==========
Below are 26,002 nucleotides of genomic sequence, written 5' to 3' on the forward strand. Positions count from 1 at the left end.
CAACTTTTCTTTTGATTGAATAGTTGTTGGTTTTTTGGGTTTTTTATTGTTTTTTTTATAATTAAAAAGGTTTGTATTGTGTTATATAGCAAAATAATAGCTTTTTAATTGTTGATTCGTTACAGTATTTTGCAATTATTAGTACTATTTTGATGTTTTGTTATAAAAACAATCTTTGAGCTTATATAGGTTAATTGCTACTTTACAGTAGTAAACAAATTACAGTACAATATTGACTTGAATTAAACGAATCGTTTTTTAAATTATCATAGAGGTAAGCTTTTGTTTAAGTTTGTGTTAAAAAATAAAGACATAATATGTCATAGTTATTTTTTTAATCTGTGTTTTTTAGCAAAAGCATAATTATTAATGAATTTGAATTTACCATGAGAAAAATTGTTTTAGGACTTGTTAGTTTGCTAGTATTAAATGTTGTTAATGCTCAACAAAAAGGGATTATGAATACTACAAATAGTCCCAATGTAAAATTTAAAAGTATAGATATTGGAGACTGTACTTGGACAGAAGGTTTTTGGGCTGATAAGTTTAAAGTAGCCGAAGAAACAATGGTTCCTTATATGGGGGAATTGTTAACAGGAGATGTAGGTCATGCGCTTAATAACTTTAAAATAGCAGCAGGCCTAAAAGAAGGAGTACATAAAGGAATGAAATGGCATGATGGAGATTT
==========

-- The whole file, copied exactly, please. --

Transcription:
Below are 26,002 nucleotides of genomic sequence, written 5' to 3' on the forward strand. Positions count from 1 at the left end.
CAACTTTTCTTTTGATTGAATAGTTGTTGGTTTTTTGGGTTTTTTATTGTTTTTTTTATAATTAAAAAGGTTTGTATTGTGTTATATAGCAAAATAATAGCTTTTTAATTGTTGATTCGTTACAGTATTTTGCAATTATTAGTACTATTTTGATGTTTTGTTATAAAAACAATCTTTGAGCTTATATAGGTTAATTGCTACTTTACAGTAGTAAACAAATTACAGTACAATATTGACTTGAATTAAACGAATCGTTTTTTAAATTATCATAGAGGTAAGCTTTTGTTTAAGTTTGTGTTAAAAAATAAAGACATAATATGTCATAGTTATTTTTTTAATCTGTGTTTTTTAGCAAAAGCATAATTATTAATGAATTTGAATTTACCATGAGAAAAATTGTTTTAGGACTTGTTAGTTTGCTAGTATTAAATGTTGTTAATGCTCAACAAAAAGGGATTATGAATACTACAAATAGTCCCAATGTAAAATTTAAAAGTATAGATATTGGAGACTGTACTTGGACAGAAGGTTTTTGGGCTGATAAGTTTAAAGTAGCCGAAGAAACAATGGTTCCTTATATGGGGGAATTGTTAACAGGAGATGTAGGTCATGCGCTTAATAACTTTAAAATAGCAGCAGGCCTAAAAGAAGGAGTACATAAAGGAATGAAATGGCATGATGGAGATTT